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Clinical Problem Solving: Radiology |

Radiology Quiz Case 1

Artemis Christoforidou, MD; Athanasios Kyrgidis, MD; Konstantinos Markou, MD, PhD; Stefanos Triaridis, MD, PhD
JAMA Otolaryngol Head Neck Surg. 2013;139(2):187. doi:10.1001/jamaoto.2013.1275a.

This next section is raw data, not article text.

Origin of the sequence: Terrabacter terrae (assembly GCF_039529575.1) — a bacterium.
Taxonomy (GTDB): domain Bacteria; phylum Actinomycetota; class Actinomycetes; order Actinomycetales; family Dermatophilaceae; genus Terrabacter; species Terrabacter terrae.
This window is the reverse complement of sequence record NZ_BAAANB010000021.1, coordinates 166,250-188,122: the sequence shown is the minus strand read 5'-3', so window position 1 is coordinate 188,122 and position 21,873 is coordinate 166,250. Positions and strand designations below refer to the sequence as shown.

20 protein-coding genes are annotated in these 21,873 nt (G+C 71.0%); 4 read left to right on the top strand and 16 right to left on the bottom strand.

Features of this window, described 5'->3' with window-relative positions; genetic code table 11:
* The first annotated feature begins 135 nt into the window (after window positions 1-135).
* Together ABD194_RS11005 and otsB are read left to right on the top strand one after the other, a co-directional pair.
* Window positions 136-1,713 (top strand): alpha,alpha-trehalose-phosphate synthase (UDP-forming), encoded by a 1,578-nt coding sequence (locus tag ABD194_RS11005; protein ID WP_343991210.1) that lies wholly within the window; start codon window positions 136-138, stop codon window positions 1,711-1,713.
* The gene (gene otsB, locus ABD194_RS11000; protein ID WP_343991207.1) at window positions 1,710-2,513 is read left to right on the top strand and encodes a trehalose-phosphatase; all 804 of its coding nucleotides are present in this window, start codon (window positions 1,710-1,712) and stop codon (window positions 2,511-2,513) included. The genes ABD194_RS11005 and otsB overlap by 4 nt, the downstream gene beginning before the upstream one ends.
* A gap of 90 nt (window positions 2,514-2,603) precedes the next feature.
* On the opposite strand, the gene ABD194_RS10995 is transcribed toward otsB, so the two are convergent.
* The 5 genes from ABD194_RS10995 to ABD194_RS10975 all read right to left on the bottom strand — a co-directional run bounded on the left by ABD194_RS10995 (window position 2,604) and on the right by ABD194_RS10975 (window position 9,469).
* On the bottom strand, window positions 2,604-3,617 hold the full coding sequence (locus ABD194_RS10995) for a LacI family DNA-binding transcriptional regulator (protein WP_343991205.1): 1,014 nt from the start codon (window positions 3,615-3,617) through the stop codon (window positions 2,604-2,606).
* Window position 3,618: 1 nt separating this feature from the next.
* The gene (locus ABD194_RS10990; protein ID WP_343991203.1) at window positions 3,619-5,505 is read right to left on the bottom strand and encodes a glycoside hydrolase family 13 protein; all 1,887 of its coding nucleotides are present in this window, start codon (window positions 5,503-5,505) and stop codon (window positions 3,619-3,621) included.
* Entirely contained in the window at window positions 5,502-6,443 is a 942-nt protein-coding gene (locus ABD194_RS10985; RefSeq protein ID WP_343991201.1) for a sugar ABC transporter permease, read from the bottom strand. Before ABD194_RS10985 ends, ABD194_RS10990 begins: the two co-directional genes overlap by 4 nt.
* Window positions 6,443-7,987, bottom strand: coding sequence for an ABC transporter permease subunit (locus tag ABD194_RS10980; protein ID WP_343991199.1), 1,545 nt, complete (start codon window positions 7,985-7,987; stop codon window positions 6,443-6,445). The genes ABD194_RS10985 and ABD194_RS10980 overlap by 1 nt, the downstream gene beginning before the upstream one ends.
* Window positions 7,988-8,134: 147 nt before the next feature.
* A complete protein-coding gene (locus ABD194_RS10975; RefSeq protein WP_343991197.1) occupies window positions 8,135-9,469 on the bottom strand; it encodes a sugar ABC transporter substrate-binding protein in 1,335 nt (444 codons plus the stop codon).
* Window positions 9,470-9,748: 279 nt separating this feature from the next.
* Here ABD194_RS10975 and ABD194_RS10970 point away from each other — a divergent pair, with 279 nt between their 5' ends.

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A previously healthy 63-year-old woman presented with a 2-year history of gradual, painless enlargement of the right parotid gland. She denied fever, weight loss, or malaise. There was no indication of cough or shortness of breath. There was no complaint of trismus. Physical examination revealed a palpable, mobile mass in the right parotid region. The mass was nontender and nonfluctuant, without obvious inflammatory changes in the overlying skin. There was no evidence of facial nerve paralysis. The findings of examination of the oral cavity, including the Stensen duct orifice, were normal. The results of routine laboratory investigations and radiography of the chest were normal. The patient was admitted for further investigation and treatment of a suspected tumor of the parotid gland. A contrast-enhanced computed tomographic scan of the neck demonstrated a 2.8-cm cystic or necrotic mass confined to the superficial right parotid gland (Figure 1 and Figure 2). The lesion had a relatively well-defined, smooth margin with an enhancing wall of variable thickness. Posteriorly, the wall demonstrated focal thickening and nodular enhancement (Figure 2, arrow). No calcifications were present. There was no extension to the deep lobe, the masticator space, or the overlying skin. The left parotid gland was normal. Mild nonspecific bilateral cervical adenopathy was also identified.

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